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Confusion, Personal Comments and the mystery of the offline Jekyll vs the online Hyde

I spent the early part of this week at the IFP conference in Wales. It was great to meet up, share ideas with and listen to some great people who provided me with some fantastic ideas on how I can further develop my business. Whilst the few days were overwhelmingly positive I had an interesting conversation on the Monday night  I want to share with  you.

In the bar, and as is usual at these types of events, I got talking to someone….I’d met this gentleman once before very briefly and found him (both the original time I’d met him and on that Monday night) to be genuine, generous with a fantastic sense of humour.

However I was confused.

I knew this particular individual had written some disparaging comments about a couple of the contributions I’d made to discussions on Linkedin. I’m a firm believer in accepting criticism. I actually love having my ideas challenged as it provides me with an opportunity to learn where I might be going wrong and improve an aspect of myself or my business. However the comments made weren’t about the comment. They were personal.

So here I was sharing a beer with a guy who’d made personal comments on someone he didn’t know (I hadn’t met him at the time he made the comments) and I couldn’t resist the opportunity to ask him…

“You’re obviously a really good guy. What motivates you to make such personal comments online about individuals you’ve never met and know very little about?”

He gave me two reasons. Firstly he felt it was his duty to highlight and battle against pretentious comments (and although I didn’t admit it at the time I’m probably guilty of a little bit of pretentiousness at times!) and secondly it was his right in a free society to say whatever he wanted about whoever and whatever he liked (which I actually agree with).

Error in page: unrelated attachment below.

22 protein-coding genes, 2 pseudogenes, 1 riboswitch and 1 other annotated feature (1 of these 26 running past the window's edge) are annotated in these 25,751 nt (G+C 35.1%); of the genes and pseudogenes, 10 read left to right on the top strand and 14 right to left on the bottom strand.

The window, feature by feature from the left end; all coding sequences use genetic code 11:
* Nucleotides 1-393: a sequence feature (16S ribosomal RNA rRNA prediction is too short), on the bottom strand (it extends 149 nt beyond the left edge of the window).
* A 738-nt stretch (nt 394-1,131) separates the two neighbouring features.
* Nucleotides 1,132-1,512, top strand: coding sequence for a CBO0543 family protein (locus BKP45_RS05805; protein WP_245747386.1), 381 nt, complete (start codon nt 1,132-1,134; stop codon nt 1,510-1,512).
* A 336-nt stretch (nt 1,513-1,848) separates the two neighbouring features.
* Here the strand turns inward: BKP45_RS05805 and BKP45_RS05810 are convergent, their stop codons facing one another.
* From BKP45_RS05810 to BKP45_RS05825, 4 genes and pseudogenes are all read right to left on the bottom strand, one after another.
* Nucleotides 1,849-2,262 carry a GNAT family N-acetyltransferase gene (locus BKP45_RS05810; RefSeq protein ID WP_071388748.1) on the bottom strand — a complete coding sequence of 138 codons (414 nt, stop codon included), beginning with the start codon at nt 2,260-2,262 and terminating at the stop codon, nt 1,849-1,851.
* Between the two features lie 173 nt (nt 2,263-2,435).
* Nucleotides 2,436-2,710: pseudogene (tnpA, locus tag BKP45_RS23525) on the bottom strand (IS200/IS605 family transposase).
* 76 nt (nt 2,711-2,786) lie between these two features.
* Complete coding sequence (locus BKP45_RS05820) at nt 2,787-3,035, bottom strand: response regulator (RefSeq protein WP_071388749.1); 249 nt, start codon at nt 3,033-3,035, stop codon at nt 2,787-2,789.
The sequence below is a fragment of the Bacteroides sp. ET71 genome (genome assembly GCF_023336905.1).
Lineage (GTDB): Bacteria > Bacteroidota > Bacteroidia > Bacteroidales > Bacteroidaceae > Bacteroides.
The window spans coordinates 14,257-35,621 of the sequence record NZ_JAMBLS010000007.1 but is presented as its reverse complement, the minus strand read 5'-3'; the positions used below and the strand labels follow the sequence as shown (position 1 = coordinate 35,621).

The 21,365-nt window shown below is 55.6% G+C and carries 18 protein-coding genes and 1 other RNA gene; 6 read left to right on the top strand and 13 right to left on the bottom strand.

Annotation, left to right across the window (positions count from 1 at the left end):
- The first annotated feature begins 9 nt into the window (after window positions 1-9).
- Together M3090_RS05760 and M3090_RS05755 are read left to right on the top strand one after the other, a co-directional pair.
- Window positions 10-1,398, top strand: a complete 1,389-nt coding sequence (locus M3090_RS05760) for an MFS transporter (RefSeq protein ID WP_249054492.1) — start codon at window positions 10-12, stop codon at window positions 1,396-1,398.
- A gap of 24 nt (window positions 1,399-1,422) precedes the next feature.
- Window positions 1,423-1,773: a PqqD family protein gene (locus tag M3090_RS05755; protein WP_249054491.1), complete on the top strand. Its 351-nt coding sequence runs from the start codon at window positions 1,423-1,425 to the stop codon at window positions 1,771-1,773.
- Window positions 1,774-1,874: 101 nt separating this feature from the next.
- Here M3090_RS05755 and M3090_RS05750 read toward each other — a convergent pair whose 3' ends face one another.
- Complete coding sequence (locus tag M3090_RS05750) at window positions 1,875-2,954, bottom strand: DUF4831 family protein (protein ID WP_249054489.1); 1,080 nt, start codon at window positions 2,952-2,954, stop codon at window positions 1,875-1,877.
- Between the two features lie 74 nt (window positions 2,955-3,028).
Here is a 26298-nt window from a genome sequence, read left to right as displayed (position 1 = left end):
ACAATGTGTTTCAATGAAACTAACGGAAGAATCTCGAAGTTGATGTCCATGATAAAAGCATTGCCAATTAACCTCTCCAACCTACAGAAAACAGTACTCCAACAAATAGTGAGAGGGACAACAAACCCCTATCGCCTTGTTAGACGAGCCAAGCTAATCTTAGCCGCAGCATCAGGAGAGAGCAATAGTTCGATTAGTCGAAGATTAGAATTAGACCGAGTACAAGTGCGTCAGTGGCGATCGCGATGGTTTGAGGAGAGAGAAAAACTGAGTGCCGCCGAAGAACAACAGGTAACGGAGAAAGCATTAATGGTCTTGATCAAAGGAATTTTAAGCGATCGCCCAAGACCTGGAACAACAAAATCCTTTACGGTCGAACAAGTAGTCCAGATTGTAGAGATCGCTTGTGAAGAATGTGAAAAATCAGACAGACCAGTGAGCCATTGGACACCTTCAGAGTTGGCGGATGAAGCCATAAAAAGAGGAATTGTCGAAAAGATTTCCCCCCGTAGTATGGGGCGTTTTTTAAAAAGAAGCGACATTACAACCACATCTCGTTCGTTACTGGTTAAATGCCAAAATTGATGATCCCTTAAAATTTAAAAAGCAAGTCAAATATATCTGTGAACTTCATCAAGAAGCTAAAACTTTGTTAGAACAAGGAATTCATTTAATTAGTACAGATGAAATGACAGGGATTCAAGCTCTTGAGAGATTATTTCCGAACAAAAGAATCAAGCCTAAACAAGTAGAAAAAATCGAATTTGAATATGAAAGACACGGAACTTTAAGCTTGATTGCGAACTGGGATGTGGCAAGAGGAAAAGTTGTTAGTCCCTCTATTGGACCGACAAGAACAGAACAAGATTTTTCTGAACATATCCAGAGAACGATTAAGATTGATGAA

However I’m still not convinced that ever justifies making personal comments about someone he doesn’t know. Not because of me (I’m big enough and ugly enough to look after and defend myself!) but because of the impact  it has on our profession.

Let  me be clear. I’m up for constructive criticism of business models, strategies, investment approaches and ideas. I just don’t believe that professionals should ever make it personal.

We’ve seen recent examples of personal criticism of Ed Miliband’s (via casting aspersions about his Dad, which for me, and regardless of whether you like his politics or not, was a step too far) and within our profession most of the recent comments on a article about Martin Bamfords return to advice was frankly ridiculous.

But surely as a profession (and to paraphrase Ed Miliband’s recent speech to the Labour Party Conference)…..

We can do better than this.

Me and this really nice bloke didn’t come to a resolution on Monday night. He stuck with freedom of speech and his fight against pretentiousness and I agreed with this but felt that his online comments didn’t reflect his personality and did a disservice to not only our profession but also him personally.

But, and this is why I’ve written this and need some help, I’m both confused and curious.

What motivates nice people in real life to make disparaging comments online? What is it that pushes them to feel the need to make comments which reflect  on both them and the profession badly? Why do some people get that the online world should be an extension of their personalities and others have a “Jekyll” in the offline world but “Hyde” online?

As ever I’m interested in hearing your thoughts….

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